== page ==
Saturday, April 26, 2014

The Hunger Games by Suzanne Collins

Title: The Hunger Games
Author: Suzanne Collins
Publisher: Scholastic (2008)

You just don't hear enough about The Hunger Games... oh wait, that must be another title. In fact, you hear so much I don't even think a synopsis is needed.

Despite this book getting on my TBR list before it was even published, I've only just this weekend got around to reading it. These things happen. One thing for sure, it's a very weird experience to read a book you have heard and know so much about. I mean, yeah, I saw the movie but it's not just that. I've read plenty of books after seeing their film adaptations but, in cases such as these, the sheer volume of coverage is enormous and it's hard to just react to what you're reading rather than to its success and (what feels like) its 100% cultural penetrance.* For me, it took about half the book to have shed the movie, etc and really create my own experience. And here's a bit of what that experience was like.

(*turns out this is a specific genetics term. i had no idea. i was confused by it getting flagged as misspelled as I knew it wasn't but now i should probably just be embarrassed that i have used it multiple times in a non-science setting. so my pop culture definition would be as follows: if you've heard of it, you've consumed it.)

The Good -
 Katniss: She's just fucking awesome. I loved her. What a great character. I had so much fun getting to know her and hanging out with her. You know, excepting those times she had to kill other children (though the book does an excellent job of making sure the characters you're supposed to like are pretty much forced into killing thus making it easy to continue liking them).
 Resource inequity: At times, reading, I'd want to reject the ridiculous resource inequity but you just really can't. It's real and even more depressing in real life than it is in fiction.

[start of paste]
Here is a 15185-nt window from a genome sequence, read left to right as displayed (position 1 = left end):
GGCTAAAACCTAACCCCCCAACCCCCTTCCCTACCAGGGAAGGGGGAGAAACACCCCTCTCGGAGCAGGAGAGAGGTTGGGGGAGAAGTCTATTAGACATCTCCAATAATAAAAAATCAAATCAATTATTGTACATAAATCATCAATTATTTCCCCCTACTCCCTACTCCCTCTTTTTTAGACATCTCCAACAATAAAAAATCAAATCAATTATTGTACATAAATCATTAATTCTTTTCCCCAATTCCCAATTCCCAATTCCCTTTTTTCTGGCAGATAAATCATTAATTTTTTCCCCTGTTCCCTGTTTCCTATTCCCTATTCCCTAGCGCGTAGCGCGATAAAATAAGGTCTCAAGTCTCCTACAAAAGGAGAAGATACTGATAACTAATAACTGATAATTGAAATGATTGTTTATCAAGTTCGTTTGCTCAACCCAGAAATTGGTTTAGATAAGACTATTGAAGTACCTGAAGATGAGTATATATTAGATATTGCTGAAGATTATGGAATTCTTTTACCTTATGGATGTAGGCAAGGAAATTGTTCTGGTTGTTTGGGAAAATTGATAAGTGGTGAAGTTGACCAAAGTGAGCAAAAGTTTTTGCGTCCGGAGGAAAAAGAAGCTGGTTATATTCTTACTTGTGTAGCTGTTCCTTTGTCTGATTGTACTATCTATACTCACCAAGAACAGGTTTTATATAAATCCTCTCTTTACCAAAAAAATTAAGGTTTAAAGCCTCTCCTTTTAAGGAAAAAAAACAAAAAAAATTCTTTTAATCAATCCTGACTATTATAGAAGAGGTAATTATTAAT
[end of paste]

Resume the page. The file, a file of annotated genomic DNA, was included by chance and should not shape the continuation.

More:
Psychological isolation: This is one of those stories where first person narration is absolutely perfect for feeling the confusion and isolation of the main character. There are a few times when her naivete felt overdone (see below) but, on the whole, I feel like a reader would not get much more than her experience which really helps with the isolation.

The Bad -
 World building: I thought about this a lot as I couldn't at first quite pin down what it was that wasn't working with the world. The premise/plot/action can be really overwhelming (in a good way) but the world is the base of it all so it's kind of important. And it always felt off. This is what I finally came up with. Rather than feeling like a full, multi-dimensional world with any number of stories that could have been told it felt like the author wanted to tell this story and used world bits as add-ons. There were several times this distracted me from the story but never so much in that there were "thousands of slips in the bowl" and most of these people were starving but only two of them thought to hunt in the woods?
 Peeta's backstory: While I enjoyed Katniss not knowing his agenda the whole "loved you since forever, keeping track of you from afar" needs to go the way of the dinosaur. It's creepy, people! And this was also the overdone thing that I mentioned above. I get that Katniss has no idea what's going on with him but I felt it was too easy for readers to figure it out.
 Katniss' end act: I've just read an entire book with this amazing young woman who has gone through what is arguably the most traumatic experience in her world and I have to end it with her wearing sparkly dresses and wilting against Peeta? Now, I like pretty dresses and Peeta (which was a delightful surprise because I thought his character in the movie was terrible) but this was not an end act that could bring me any satisfaction. I got the danger they were in, I saw what the author wanted me to, but I would have liked her to have come up with some better way to do this.
 Lack of female role models/allies: This one seems self-explanatory so I doubt I need to go into it but let's count them. Her father, Haymitch, Cinna, Gale, Peeta equals 5 males. Um, er, Rue? Were they teamed up long enough that I can count her?

The Pretty -
I love the cover! I can't decide if I'm going to continue reading the trilogy but I just might so I can have more pretty books in the house.

rating: 3 of 5 stars

No comments:

Post a Comment